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STATE

Access to public records was a problem in the bridge shutdown. Will that help reforms pass?

Patrick Anderson
Providence Journal

Could interest in what happened to the Washington Bridge be a catalyst for changes to state open-records law that make it easier for the public to find out what state and local governments are doing?

Press-freedom and good-government groups hope so, and on Thursday aimed at freeing public documents from transparency-shy officials.

"As we have seen with the Washington Bridge closure, access to public documents is crucial for the public to stay informed about how our state is run and managed," said Rep. Patricia Serpa, D-West Warwick, the House sponsor of the bill. "Times change, and so must our laws that grant the public the ability to find out what is going on in Rhode Island."

How old is RI's public-access law, and how would it change?

The bill would make dozens of changes to Rhode Island's Access to Public Records Act, much of which dates back to its enactment in 1978.

The changes include making public a broad range of records: correspondence to elected officials, footage captured on police body cameras, some 911 calls, the owners of low-numbered license plates, and street traffic crash data.

It would also have Rhode Island join other states where the final reports of police-misconduct investigations are public.

In addition to expanding the types of documents the public can access, the bill would also reduce the price that government bodies routinely charge for members of the press and public to get records.

Copying charges would be sliced from 15 cents to 5 cents per page under the bill, and officials would have to double the amount of free search time requesters would get to two hours. Free redaction time would be similarly doubled.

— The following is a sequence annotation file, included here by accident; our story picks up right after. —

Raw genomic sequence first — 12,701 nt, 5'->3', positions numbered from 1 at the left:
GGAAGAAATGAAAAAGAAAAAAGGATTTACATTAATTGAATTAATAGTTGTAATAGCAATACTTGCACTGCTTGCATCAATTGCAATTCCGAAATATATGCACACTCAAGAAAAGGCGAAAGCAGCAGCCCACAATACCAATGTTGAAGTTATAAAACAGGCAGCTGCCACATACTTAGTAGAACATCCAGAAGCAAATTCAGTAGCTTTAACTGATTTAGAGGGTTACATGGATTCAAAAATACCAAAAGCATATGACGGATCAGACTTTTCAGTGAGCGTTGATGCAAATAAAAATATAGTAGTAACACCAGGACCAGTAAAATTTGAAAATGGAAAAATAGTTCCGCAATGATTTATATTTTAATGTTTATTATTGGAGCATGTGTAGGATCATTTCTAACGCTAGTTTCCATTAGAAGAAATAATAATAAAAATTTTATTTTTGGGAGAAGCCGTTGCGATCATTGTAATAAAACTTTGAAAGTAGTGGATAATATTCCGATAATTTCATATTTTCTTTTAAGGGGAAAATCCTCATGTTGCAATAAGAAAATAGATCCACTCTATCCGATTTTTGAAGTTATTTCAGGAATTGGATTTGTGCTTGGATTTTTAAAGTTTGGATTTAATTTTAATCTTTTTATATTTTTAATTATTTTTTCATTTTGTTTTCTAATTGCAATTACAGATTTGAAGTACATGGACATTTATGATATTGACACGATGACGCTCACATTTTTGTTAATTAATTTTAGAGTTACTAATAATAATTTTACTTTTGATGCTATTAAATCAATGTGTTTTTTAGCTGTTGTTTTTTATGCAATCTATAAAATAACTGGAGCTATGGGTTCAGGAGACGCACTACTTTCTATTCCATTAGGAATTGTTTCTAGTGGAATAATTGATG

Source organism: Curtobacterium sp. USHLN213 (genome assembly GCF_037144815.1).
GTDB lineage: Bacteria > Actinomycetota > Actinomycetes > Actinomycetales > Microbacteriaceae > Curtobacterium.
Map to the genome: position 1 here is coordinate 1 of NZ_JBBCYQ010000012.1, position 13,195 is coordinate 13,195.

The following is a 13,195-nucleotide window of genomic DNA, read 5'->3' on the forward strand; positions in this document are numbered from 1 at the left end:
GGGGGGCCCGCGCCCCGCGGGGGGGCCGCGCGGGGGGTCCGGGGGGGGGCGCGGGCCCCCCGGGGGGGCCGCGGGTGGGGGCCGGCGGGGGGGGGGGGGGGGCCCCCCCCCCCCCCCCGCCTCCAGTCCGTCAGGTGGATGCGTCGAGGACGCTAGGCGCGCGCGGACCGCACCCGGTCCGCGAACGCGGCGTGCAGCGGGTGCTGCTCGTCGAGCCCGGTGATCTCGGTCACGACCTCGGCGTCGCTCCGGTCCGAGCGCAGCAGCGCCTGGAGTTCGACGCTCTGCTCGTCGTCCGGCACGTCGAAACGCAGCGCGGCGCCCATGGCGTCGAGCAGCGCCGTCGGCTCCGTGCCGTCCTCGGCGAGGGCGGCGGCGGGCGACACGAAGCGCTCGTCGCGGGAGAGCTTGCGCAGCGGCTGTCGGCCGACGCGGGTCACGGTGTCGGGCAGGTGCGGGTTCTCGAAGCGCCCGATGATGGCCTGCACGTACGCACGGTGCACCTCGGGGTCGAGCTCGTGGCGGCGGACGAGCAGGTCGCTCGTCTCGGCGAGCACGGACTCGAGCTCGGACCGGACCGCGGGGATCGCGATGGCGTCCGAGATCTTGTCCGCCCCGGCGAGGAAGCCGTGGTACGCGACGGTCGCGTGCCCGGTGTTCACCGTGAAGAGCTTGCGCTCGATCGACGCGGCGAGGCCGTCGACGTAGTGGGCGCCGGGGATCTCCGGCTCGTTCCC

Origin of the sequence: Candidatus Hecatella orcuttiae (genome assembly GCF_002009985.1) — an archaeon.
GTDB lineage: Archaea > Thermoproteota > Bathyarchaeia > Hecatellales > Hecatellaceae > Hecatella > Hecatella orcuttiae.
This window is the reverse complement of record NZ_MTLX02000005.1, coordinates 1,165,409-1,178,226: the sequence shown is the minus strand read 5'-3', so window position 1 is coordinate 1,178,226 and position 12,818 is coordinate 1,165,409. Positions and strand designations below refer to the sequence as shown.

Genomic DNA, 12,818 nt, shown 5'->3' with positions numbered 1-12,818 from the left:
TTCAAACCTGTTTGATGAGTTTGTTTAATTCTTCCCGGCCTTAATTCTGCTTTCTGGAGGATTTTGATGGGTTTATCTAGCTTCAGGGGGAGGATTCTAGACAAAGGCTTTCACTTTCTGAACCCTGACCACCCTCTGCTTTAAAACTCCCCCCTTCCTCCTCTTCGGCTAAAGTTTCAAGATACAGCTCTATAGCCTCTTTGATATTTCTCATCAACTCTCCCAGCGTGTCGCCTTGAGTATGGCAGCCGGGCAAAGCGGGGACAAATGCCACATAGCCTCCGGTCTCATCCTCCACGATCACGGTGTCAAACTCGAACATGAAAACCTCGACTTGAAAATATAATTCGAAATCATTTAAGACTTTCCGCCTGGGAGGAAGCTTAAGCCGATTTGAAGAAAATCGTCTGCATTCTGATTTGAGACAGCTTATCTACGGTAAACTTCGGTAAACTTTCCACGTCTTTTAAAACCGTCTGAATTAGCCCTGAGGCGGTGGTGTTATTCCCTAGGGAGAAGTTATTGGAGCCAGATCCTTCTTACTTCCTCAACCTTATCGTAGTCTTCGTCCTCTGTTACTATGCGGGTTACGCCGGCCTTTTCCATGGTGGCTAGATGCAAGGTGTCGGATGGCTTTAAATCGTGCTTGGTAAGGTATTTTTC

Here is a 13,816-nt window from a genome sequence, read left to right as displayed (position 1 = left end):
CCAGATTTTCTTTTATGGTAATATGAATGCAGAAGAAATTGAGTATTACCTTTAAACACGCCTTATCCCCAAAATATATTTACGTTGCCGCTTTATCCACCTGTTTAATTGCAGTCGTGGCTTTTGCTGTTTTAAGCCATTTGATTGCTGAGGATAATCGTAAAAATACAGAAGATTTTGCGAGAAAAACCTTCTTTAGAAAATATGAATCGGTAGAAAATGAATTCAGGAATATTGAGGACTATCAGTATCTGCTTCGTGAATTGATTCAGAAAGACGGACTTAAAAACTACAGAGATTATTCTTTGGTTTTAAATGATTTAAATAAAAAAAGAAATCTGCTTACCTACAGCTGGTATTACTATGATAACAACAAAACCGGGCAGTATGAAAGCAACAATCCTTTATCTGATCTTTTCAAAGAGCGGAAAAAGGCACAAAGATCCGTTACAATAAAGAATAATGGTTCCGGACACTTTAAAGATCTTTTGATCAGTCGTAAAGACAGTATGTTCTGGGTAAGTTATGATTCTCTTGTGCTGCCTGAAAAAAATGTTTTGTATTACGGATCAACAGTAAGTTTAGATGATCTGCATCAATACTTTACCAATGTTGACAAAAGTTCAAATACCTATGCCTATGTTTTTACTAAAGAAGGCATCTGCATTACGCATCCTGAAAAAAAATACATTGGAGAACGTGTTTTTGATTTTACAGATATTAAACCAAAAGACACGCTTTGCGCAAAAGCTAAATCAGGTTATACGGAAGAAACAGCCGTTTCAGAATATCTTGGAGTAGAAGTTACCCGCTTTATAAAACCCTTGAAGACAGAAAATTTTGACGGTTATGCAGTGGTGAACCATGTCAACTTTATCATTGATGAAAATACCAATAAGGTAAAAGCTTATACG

What are the chances the public-records access reforms will pass?

Public-records reform is a perennial issue, and it is unclear whether the bill has any chance of overcoming opposition from the government officials who have to comply with the Access to Public Records Act.

Gov. Dan McKee's office and the state Police Chief's Association were among those who opposed last year's version, arguing that the changes would impose a costly burden that would ultimately be borne by taxpayers.

To try to soften some of that opposition, members of AccessRI, a coalition of groups pushing for records reform, met with representatives of state agencies and police chiefs to hear their concerns.

Steve Brown, executive director of the American Civil Liberties Union of Rhode Island, said of the 47 changes made to last year's version of the bill, 21 were based on suggestions from those who had found the bill burdensome.

How did the Washington Bridge make records access an issue?

Public-records law jumped into the news last week when the state Department of Transportation charged some media organizations for emails documenting how structural problems with the Washington Bridge were discovered in December.

"It's a perfect example of something that is in the public interest," John Marion Jr., executive director of Common Cause Rhode Island, said Thursday about the Washington Bridge emails.

The bill would allow someone to request that search charges be waived directly to the agency with the records instead of having to go to Superior Court.

The Providence Streets Coalition joined the effort to expand access to public records in response to the DOT withholding traffic crash information provided in other states.

"It goes back to, the public can only trust government when they know what's going on," said Sen. Louis DiPalma, longtime Senate sponsor of records-reform bills.

McKee spokeswoman Andrea Palagi said the "governor鈥檚 office looks forward to reviewing the details of this legislation."